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" Thus this custom of firing houses continued, till in process of time, says my manuscript, a sage arose, like our Locke, who made a discovery, that the flesh of swine, or indeed of any other animal, might be cooked (burnt, as they called it) without the... "
The Every-day Book and Table Book: Or, Everlasting Calendar of Popular ... - Page 1215
by William Hone - 1830
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Cyclopędia of English Literature: A History, Critical and ..., Volume 5

Robert Chambers - English literature - 1879
...up shop. People built slighter and slighter every day, until it was feared that the very science of architecture would in no long time be lost to the...swine, or indeed of any other animal, might be cooked (burned, as they call .it) without the necessity of consuming a whole house to dress it. Then first...
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Great Authors of All Ages: Being Selections from the Prose Works of Eminent ...

Samuel Austin Allibone - Authors - 1879 - 555 pages
...up shop. People built slighter and slighter every day, until it was feared that the very science of architecture would in no long time be lost to the...discovery that the flesh of swine, or indeed of any other Hniinul, might be cooked (burnt, as they called it) without the necessity of consuming a whole house...
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The Complete Works of Charles Lamb: Containing His Letters, Essays, Poems, Etc

Charles Lamb - 1879 - 656 pages
...up shop. People built slighter and slighter every day, until it was feared that the very science of ll, sinc vaya my manuscript, a sage arose, like our Locke, who made a discovery that the flesh of swine, or...
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Home Made Treatment

Charles Fessenden Nichols - Homeopathy - 1879 - 46 pages
...nothing but fires were HOM<EOPATHY: seen in every direction, until at length a sage arose, who made the discovery that the flesh of swine, or indeed of any other animal, might he cooked without the necessity of con surning a whole house! "And so long", says Dr. Clarke, "as ipecacuanha...
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Moffatt's explanatory readers. Primer 1,2; standard 4-6. [With] Home lesson book

Moffatt and Paige - 1880
...up shop. People built slighter and slighter every day, until it was feared that the- very science of architecture would in no long time be lost to the...continued, till in process of time, says my manuscript, a 9.-age arose, who ma<3e a discovery, that the flesh of swine, or indeed of any other animal, might...
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Stories for standard i (-vi).

mrs. William Thomas Greenup - 1880
...up shop. People built slighter and slighter every day, until it was feared that the very science of architecture would in no long time be lost to the...firing houses continued, till in process of time, says the manuscript, a sage arose, like our Locke, who made a discovery that the flesh of swine, or indeed...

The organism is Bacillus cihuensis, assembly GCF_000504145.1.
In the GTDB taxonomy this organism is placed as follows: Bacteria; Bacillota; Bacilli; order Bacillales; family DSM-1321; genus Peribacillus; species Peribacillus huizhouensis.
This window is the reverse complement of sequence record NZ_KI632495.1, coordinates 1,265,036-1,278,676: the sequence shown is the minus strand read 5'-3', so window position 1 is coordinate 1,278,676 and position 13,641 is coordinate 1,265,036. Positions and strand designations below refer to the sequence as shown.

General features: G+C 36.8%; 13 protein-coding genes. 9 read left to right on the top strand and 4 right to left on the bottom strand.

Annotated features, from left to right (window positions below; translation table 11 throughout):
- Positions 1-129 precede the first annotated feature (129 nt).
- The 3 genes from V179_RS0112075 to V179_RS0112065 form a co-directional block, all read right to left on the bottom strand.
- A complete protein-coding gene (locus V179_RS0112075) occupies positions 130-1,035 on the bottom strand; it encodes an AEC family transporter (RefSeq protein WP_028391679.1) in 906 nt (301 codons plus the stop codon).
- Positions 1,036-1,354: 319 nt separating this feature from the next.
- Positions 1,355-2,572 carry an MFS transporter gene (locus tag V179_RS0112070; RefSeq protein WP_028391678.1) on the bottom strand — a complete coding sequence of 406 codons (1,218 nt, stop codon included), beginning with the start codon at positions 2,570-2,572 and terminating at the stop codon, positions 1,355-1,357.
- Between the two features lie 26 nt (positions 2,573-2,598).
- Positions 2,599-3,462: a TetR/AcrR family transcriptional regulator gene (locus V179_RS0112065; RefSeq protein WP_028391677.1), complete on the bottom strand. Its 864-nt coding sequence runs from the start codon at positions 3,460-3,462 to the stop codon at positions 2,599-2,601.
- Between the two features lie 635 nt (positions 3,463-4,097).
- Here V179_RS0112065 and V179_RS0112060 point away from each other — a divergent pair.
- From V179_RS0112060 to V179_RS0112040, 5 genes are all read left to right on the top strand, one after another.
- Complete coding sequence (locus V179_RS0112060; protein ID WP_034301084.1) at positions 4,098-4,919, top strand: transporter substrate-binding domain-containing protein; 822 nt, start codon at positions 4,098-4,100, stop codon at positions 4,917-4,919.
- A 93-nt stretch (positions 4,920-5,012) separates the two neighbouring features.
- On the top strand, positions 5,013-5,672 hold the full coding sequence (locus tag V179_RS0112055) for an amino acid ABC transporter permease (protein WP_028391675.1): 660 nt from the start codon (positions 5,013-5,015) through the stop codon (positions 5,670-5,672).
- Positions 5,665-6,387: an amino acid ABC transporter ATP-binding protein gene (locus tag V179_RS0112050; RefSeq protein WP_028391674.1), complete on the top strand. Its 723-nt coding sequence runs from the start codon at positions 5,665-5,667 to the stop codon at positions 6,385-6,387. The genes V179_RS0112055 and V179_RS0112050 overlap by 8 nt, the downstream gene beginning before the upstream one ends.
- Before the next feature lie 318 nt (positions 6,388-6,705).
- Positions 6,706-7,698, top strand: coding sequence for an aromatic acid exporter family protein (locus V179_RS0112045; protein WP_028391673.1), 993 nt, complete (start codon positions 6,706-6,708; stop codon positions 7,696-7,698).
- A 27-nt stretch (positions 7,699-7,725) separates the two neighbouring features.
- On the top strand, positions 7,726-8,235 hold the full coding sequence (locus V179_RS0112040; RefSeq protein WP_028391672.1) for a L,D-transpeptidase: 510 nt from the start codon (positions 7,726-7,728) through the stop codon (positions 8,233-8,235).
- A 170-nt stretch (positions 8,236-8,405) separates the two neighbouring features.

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Masterpieces of English Literature: Being Typical Selections of British and ...

William Swinton - American literature - 1880 - 638 pages
...up shop. People built slighter and slighter every day, until it was feared that the very science of architecture would in no long time be lost to the...firing houses continued, till in process of time, says no my manuscript, a sage arose, like our Locke, who made a discovery that the flesh of swine, or indeed...
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The English Essayists: A Comprehensive Selection from the Works of the Great ...

English essays - 1881 - 536 pages
...up shop. People built slighter and slighter every day, until it was feared that the very science of likely to pass his time but ill who has so many different...mind hovers among snch a variety of allurements, Then first began the rude form of a gridiron. Boosting by the string or spit came in a century or two...
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Household Friends for Every Season

James Thomas Fields - English literature - 1881 - 320 pages
...up shop. People built slighter and slighter every day, until it was feared that the very science of architecture would in no long time be lost to the...necessity of consuming a whole house to dress it. Then first began the rude form of a gridiron. Roasting by the string or spit came in a century or two...
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Sketches of Progress

Richard Aubrey Essery - Progress - 1881 - 176 pages
...made a discovery that the flesh of swine or any other animal, which previously had been eaten raw, might be cooked (burnt as they called it) without...the necessity of consuming a whole house to dress it Then first began the rude form of a gridiron. Roasting by the string or spit came in a century or two...
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